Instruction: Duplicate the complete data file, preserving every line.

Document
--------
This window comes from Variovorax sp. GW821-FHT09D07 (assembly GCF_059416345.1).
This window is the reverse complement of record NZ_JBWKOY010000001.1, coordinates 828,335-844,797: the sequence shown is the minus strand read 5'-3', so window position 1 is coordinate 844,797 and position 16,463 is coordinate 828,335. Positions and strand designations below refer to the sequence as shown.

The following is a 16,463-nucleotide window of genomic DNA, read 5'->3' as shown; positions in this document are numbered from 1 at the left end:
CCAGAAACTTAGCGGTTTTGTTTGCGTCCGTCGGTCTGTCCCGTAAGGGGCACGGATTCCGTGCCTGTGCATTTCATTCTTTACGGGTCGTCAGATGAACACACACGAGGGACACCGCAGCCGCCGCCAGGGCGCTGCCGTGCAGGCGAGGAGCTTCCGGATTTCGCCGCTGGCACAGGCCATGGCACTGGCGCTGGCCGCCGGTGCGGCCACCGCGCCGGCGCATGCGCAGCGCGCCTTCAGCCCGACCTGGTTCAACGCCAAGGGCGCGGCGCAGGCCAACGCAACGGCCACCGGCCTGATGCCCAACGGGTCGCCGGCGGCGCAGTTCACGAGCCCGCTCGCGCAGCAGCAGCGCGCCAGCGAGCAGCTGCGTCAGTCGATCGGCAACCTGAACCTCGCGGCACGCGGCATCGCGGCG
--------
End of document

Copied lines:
This window comes from Variovorax sp. GW821-FHT09D07 (assembly GCF_059416345.1).
This window is the reverse complement of record NZ_JBWKOY010000001.1, coordinates 828,335-844,797: the sequence shown is the minus strand read 5'-3', so window position 1 is coordinate 844,797 and position 16,463 is coordinate 828,335. Positions and strand designations below refer to the sequence as shown.

The following is a 16,463-nucleotide window of genomic DNA, read 5'->3' as shown; positions in this document are numbered from 1 at the left end:
CCAGAAACTTAGCGGTTTTGTTTGCGTCCGTCGGTCTGTCCCGTAAGGGGCACGGATTCCGTGCCTGTGCATTTCATTCTTTACGGGTCGTCAGATGAACACACACGAGGGACACCGCAGCCGCCGCCAGGGCGCTGCCGTGCAGGCGAGGAGCTTCCGGATTTCGCCGCTGGCACAGGCCATGGCACTGGCGCTGGCCGCCGGTGCGGCCACCGCGCCGGCGCATGCGCAGCGCGCCTTCAGCCCGACCTGGTTCAACGCCAAGGGCGCGGCGCAGGCCAACGCAACGGCCACCGGCCTGATGCCCAACGGGTCGCCGGCGGCGCAGTTCACGAGCCCGCTCGCGCAGCAGCAGCGCGCCAGCGAGCAGCTGCGTCAGTCGATCGGCAACCTGAACCTCGCGGCACGCGGCATCGCGGCG